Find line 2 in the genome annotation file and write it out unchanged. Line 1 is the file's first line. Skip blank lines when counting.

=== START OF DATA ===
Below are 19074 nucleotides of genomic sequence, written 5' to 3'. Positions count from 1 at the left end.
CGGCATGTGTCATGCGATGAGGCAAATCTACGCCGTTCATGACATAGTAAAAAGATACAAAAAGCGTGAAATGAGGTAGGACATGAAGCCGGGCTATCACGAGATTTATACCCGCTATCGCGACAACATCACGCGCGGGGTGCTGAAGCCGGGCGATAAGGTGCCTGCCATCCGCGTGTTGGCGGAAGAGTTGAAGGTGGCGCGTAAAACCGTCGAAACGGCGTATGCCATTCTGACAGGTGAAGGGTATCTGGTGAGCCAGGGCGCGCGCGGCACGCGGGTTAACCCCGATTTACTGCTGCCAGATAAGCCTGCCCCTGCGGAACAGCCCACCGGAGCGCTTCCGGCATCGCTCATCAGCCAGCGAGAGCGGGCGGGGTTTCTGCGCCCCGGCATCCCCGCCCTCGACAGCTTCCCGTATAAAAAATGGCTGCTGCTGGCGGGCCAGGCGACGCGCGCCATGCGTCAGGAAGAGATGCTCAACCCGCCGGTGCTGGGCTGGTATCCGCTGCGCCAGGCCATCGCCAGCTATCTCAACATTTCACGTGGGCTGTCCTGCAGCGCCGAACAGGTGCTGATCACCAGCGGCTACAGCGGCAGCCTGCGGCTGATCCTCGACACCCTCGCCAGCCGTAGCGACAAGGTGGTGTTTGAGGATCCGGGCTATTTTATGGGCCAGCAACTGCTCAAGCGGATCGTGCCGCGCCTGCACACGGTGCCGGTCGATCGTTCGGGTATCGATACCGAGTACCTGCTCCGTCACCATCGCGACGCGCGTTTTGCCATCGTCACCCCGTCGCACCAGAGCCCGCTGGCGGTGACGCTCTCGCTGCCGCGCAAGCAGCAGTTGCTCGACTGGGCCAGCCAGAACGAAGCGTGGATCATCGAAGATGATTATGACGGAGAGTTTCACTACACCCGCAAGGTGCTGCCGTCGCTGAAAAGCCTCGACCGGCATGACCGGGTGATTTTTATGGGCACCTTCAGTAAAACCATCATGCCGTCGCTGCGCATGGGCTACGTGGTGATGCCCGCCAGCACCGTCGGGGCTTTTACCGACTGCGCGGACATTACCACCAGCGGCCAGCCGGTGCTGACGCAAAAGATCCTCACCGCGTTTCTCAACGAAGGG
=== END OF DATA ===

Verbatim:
CGGCATGTGTCATGCGATGAGGCAAATCTACGCCGTTCATGACATAGTAAAAAGATACAAAAAGCGTGAAATGAGGTAGGACATGAAGCCGGGCTATCACGAGATTTATACCCGCTATCGCGACAACATCACGCGCGGGGTGCTGAAGCCGGGCGATAAGGTGCCTGCCATCCGCGTGTTGGCGGAAGAGTTGAAGGTGGCGCGTAAAACCGTCGAAACGGCGTATGCCATTCTGACAGGTGAAGGGTATCTGGTGAGCCAGGGCGCGCGCGGCACGCGGGTTAACCCCGATTTACTGCTGCCAGATAAGCCTGCCCCTGCGGAACAGCCCACCGGAGCGCTTCCGGCATCGCTCATCAGCCAGCGAGAGCGGGCGGGGTTTCTGCGCCCCGGCATCCCCGCCCTCGACAGCTTCCCGTATAAAAAATGGCTGCTGCTGGCGGGCCAGGCGACGCGCGCCATGCGTCAGGAAGAGATGCTCAACCCGCCGGTGCTGGGCTGGTATCCGCTGCGCCAGGCCATCGCCAGCTATCTCAACATTTCACGTGGGCTGTCCTGCAGCGCCGAACAGGTGCTGATCACCAGCGGCTACAGCGGCAGCCTGCGGCTGATCCTCGACACCCTCGCCAGCCGTAGCGACAAGGTGGTGTTTGAGGATCCGGGCTATTTTATGGGCCAGCAACTGCTCAAGCGGATCGTGCCGCGCCTGCACACGGTGCCGGTCGATCGTTCGGGTATCGATACCGAGTACCTGCTCCGTCACCATCGCGACGCGCGTTTTGCCATCGTCACCCCGTCGCACCAGAGCCCGCTGGCGGTGACGCTCTCGCTGCCGCGCAAGCAGCAGTTGCTCGACTGGGCCAGCCAGAACGAAGCGTGGATCATCGAAGATGATTATGACGGAGAGTTTCACTACACCCGCAAGGTGCTGCCGTCGCTGAAAAGCCTCGACCGGCATGACCGGGTGATTTTTATGGGCACCTTCAGTAAAACCATCATGCCGTCGCTGCGCATGGGCTACGTGGTGATGCCCGCCAGCACCGTCGGGGCTTTTACCGACTGCGCGGACATTACCACCAGCGGCCAGCCGGTGCTGACGCAAAAGATCCTCACCGCGTTTCTCAACGAAGGG